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Monday, December 09, 2019 {{ new Date().getDay() }}

In an effort to win reelection in 2020, Donald Trump and his campaign have made a strong push to win over black voters, a traditionally Democratic constituency.

In fact, Trump claimed in November 2019 that he would win reelection in 2020, thanks to "a groundswell of support from hardworking African American patriots."


Yet, an NBC News/Wall Street Journal poll released on Monday shows that, if the election were held today, Trump could receive less black support than he did in the 2016 election.

The poll found Trump winning 7 percent of the African American vote in 2020 against presumptive Democratic nominee Joe Biden, who would get 85 percent of the African-American vote. That breakdown helps give Biden a 49 percent to 42 percent lead over Trump nationally, according to the survey.

In 2016, Trump got 8 percent of the black vote, according to data from the National Exit Pool.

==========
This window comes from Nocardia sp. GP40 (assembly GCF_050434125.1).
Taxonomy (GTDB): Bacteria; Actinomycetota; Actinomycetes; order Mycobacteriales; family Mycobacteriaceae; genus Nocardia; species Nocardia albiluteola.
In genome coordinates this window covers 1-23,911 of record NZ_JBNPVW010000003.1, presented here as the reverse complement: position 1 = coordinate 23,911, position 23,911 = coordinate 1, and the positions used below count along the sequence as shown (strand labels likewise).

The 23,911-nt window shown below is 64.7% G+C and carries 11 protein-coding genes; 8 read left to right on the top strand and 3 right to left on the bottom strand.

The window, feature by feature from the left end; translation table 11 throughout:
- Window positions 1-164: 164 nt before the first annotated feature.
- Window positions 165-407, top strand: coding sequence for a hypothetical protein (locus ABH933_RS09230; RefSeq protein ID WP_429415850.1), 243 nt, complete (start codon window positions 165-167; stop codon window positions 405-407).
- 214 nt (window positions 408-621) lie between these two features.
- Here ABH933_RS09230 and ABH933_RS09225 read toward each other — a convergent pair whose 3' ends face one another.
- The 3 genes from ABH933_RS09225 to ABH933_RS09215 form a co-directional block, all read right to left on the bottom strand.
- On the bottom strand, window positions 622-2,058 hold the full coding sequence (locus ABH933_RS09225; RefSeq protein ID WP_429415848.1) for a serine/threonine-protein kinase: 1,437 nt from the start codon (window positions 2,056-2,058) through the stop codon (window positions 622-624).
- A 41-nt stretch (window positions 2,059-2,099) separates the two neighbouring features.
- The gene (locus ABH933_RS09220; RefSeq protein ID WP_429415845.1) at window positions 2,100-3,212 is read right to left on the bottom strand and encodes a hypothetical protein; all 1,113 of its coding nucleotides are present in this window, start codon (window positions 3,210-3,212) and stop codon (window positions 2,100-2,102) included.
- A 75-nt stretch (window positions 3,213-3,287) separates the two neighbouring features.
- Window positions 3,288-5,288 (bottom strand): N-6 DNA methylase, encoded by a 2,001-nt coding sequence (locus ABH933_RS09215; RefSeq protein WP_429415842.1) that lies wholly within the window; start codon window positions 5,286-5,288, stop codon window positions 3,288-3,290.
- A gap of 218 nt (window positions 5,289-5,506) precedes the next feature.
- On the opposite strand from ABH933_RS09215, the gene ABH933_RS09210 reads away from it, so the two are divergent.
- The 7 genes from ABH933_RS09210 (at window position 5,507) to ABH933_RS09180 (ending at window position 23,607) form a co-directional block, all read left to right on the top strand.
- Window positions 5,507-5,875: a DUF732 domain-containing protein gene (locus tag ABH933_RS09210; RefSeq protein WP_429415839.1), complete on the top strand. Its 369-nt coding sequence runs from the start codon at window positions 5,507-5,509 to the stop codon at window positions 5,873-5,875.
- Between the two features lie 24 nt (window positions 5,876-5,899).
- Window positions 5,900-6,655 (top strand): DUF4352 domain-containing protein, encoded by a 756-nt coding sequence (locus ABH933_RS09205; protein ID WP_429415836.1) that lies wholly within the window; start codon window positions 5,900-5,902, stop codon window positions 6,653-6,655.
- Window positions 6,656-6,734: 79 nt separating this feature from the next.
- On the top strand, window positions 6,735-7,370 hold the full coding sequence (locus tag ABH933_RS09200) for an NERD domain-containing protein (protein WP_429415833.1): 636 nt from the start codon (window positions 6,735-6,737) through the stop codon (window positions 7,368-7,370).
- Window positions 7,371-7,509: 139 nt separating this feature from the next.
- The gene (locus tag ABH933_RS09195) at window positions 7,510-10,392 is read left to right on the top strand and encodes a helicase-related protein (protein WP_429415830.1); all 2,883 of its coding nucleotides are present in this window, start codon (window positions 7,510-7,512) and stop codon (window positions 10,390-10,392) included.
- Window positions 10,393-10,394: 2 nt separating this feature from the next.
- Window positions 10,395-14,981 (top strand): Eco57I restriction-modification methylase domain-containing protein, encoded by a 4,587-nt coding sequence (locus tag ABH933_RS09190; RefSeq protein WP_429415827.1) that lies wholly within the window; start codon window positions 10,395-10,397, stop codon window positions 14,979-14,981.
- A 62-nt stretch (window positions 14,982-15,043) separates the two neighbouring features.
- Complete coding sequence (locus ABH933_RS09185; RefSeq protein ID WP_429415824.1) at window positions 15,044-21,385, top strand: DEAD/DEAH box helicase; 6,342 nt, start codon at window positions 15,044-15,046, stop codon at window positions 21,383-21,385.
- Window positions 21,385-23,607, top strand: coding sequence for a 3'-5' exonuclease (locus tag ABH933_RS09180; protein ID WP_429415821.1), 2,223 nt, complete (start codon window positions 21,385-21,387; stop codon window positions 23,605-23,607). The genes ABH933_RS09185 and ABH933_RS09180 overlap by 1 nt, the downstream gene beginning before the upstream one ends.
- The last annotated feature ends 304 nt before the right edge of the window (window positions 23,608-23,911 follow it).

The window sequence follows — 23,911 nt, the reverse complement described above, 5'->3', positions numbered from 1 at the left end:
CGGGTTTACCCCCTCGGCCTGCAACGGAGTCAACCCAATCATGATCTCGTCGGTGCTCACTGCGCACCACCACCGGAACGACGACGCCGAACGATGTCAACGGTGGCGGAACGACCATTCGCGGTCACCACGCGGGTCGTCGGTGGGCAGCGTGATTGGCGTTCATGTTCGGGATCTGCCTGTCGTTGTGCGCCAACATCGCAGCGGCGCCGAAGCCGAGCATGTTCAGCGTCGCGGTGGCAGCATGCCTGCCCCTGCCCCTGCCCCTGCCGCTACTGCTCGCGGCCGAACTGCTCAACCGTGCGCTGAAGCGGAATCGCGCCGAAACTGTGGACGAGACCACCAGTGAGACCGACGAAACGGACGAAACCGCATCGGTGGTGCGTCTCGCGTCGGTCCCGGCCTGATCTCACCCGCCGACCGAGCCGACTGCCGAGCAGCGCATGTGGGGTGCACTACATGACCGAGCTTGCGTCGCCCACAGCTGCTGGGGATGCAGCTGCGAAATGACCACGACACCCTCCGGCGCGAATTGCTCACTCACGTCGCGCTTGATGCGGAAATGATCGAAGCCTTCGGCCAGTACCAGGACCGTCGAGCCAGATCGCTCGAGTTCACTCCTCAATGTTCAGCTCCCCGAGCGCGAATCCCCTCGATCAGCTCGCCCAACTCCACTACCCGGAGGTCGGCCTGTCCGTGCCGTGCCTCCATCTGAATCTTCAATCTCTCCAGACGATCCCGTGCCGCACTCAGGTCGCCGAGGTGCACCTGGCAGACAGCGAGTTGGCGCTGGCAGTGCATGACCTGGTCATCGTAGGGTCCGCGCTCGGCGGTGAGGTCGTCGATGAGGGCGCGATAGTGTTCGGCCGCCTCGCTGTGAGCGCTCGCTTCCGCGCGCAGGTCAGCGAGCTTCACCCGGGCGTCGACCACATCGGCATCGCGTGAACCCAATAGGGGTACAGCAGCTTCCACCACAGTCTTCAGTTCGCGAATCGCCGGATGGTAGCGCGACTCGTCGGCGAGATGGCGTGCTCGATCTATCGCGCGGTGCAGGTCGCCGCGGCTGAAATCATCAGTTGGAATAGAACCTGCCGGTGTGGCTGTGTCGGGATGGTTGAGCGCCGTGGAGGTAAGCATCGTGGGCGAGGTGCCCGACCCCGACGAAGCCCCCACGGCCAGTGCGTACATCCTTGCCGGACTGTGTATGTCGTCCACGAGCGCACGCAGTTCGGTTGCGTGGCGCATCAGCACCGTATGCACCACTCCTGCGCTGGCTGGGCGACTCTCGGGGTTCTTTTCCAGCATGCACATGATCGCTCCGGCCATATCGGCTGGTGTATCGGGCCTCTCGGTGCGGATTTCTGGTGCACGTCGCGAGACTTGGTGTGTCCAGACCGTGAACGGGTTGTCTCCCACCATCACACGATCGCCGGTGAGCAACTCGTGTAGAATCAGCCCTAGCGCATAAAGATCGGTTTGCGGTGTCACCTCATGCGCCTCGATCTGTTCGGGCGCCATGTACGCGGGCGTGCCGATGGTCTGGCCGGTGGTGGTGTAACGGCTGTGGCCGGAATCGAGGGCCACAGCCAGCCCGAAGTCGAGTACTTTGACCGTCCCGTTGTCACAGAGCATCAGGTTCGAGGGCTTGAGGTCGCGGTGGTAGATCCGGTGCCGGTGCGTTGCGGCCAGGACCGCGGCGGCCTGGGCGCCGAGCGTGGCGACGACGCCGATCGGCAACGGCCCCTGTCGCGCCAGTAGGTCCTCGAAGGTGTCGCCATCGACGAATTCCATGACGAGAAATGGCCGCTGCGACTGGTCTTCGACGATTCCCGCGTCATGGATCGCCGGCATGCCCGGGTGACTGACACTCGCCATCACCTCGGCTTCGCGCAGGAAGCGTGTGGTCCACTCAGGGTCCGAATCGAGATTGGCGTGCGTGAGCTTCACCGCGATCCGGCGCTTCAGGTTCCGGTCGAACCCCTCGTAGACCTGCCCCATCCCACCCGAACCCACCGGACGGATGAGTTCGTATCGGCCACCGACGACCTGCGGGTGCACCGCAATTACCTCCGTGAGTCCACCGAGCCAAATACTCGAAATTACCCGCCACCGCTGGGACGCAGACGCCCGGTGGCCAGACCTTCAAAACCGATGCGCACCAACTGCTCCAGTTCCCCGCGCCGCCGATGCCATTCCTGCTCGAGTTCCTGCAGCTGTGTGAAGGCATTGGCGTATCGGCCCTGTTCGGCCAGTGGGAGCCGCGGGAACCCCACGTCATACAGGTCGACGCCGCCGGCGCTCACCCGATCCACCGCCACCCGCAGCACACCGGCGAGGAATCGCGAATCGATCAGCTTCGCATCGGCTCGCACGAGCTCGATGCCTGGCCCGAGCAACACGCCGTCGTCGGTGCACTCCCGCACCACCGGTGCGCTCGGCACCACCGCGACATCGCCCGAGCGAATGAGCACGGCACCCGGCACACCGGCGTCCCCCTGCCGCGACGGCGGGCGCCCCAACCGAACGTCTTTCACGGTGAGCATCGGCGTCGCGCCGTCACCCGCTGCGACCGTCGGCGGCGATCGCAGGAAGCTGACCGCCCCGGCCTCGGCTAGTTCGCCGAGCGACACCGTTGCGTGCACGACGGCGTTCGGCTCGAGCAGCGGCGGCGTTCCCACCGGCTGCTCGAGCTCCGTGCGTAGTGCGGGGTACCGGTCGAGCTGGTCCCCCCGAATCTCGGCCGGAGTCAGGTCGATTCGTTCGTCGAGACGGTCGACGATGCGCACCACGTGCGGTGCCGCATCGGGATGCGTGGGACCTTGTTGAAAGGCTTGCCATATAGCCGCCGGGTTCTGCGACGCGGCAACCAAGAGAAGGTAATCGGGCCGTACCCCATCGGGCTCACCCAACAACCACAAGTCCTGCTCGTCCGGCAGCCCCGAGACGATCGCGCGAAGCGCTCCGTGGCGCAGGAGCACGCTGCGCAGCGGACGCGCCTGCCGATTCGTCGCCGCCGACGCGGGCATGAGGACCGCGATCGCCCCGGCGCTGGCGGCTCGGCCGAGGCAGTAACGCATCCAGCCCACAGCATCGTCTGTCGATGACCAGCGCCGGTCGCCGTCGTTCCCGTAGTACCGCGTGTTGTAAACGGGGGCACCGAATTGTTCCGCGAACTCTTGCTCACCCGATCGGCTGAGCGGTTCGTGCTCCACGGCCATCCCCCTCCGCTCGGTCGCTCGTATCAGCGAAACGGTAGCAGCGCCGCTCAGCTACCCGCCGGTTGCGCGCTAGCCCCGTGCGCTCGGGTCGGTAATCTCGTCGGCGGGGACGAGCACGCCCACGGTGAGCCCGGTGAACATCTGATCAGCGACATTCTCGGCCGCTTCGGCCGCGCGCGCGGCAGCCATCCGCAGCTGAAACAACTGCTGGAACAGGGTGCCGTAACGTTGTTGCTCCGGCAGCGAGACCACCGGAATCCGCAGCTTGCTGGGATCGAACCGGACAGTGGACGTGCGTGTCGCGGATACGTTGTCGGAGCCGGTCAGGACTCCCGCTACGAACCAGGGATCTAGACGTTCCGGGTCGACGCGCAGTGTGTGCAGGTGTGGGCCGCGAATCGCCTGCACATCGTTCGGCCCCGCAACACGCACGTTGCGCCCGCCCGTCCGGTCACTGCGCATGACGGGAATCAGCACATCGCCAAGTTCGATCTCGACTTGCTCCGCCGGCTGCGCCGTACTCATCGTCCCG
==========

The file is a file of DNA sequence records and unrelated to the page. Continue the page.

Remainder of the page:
Trump has long attempted to win over black voters — despite making racist comments.

He tried to hire rapper 50 Cent for his inauguration but was turned down.

In his 2020 State of the Union Address, Trump tried to make a push for black voters by talking about low African American unemployment, before the coronavirus economic downturn.

Trump has so far spent at least $1 million trying to court black voters in 2020, including on advertising in black-run newspapers and radio stations, according to Politico.

He launched the Black Voices for Trump effort in November 2019, which holds events at local community centers where the campaign raffles off cash to attendees.

And he's selling campaign merchandise with words like "woke" emblazoned on it.

Sen. Tim Scott (R-SC) — the only black Republican currently serving in the Senate — predicted Trump's efforts would win over black voters and help Trump win reelection in November.

Scott said in February that Trump would win at least 12 percent of the black vote, calling it "game over" for Democrats if that were the case.

As of now, at least one poll does not bear that out.

Published with permission of The American Independent Foundation.

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